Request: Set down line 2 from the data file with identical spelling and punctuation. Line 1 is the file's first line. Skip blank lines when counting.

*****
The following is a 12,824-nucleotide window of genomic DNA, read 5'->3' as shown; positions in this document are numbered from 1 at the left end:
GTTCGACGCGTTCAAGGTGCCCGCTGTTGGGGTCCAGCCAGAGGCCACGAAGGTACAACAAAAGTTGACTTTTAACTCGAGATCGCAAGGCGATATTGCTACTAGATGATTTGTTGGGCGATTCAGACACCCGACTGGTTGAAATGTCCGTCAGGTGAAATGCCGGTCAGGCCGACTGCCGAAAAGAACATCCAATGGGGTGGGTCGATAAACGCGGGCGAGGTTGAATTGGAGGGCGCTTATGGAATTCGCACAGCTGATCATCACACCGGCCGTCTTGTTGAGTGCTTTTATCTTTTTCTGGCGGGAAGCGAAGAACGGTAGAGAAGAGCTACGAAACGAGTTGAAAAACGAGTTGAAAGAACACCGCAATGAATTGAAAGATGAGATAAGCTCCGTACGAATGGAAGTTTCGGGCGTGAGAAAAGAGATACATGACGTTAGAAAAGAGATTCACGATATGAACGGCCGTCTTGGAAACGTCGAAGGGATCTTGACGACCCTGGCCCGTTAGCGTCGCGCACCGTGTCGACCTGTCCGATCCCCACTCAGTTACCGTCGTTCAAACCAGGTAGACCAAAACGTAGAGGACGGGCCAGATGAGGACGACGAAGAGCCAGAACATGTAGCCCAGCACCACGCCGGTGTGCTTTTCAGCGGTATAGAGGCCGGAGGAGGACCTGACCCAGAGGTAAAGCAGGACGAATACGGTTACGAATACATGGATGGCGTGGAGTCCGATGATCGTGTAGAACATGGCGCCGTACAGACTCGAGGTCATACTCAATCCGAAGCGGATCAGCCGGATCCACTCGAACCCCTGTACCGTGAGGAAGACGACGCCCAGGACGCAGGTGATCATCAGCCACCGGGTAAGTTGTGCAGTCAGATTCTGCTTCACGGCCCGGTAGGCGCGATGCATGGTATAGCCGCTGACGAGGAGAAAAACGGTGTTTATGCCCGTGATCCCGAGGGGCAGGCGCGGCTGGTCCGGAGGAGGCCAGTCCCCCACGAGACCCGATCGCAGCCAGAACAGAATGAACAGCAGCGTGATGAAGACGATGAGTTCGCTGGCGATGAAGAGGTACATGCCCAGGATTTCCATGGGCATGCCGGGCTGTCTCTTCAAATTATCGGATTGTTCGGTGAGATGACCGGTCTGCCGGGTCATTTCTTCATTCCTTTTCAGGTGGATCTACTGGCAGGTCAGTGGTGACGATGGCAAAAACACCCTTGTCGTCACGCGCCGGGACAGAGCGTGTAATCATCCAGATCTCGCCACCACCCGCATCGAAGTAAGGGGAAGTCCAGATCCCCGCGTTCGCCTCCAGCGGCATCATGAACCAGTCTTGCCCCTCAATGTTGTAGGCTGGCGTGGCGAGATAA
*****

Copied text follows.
GTTCGACGCGTTCAAGGTGCCCGCTGTTGGGGTCCAGCCAGAGGCCACGAAGGTACAACAAAAGTTGACTTTTAACTCGAGATCGCAAGGCGATATTGCTACTAGATGATTTGTTGGGCGATTCAGACACCCGACTGGTTGAAATGTCCGTCAGGTGAAATGCCGGTCAGGCCGACTGCCGAAAAGAACATCCAATGGGGTGGGTCGATAAACGCGGGCGAGGTTGAATTGGAGGGCGCTTATGGAATTCGCACAGCTGATCATCACACCGGCCGTCTTGTTGAGTGCTTTTATCTTTTTCTGGCGGGAAGCGAAGAACGGTAGAGAAGAGCTACGAAACGAGTTGAAAAACGAGTTGAAAGAACACCGCAATGAATTGAAAGATGAGATAAGCTCCGTACGAATGGAAGTTTCGGGCGTGAGAAAAGAGATACATGACGTTAGAAAAGAGATTCACGATATGAACGGCCGTCTTGGAAACGTCGAAGGGATCTTGACGACCCTGGCCCGTTAGCGTCGCGCACCGTGTCGACCTGTCCGATCCCCACTCAGTTACCGTCGTTCAAACCAGGTAGACCAAAACGTAGAGGACGGGCCAGATGAGGACGACGAAGAGCCAGAACATGTAGCCCAGCACCACGCCGGTGTGCTTTTCAGCGGTATAGAGGCCGGAGGAGGACCTGACCCAGAGGTAAAGCAGGACGAATACGGTTACGAATACATGGATGGCGTGGAGTCCGATGATCGTGTAGAACATGGCGCCGTACAGACTCGAGGTCATACTCAATCCGAAGCGGATCAGCCGGATCCACTCGAACCCCTGTACCGTGAGGAAGACGACGCCCAGGACGCAGGTGATCATCAGCCACCGGGTAAGTTGTGCAGTCAGATTCTGCTTCACGGCCCGGTAGGCGCGATGCATGGTATAGCCGCTGACGAGGAGAAAAACGGTGTTTATGCCCGTGATCCCGAGGGGCAGGCGCGGCTGGTCCGGAGGAGGCCAGTCCCCCACGAGACCCGATCGCAGCCAGAACAGAATGAACAGCAGCGTGATGAAGACGATGAGTTCGCTGGCGATGAAGAGGTACATGCCCAGGATTTCCATGGGCATGCCGGGCTGTCTCTTCAAATTATCGGATTGTTCGGTGAGATGACCGGTCTGCCGGGTCATTTCTTCATTCCTTTTCAGGTGGATCTACTGGCAGGTCAGTGGTGACGATGGCAAAAACACCCTTGTCGTCACGCGCCGGGACAGAGCGTGTAATCATCCAGATCTCGCCACCACCCGCATCGAAGTAAGGGGAAGTCCAGATCCCCGCGTTCGCCTCCAGCGGCATCATGAACCAGTCTTGCCCCTCAATGTTGTAGGCTGGCGTGGCGAGATAA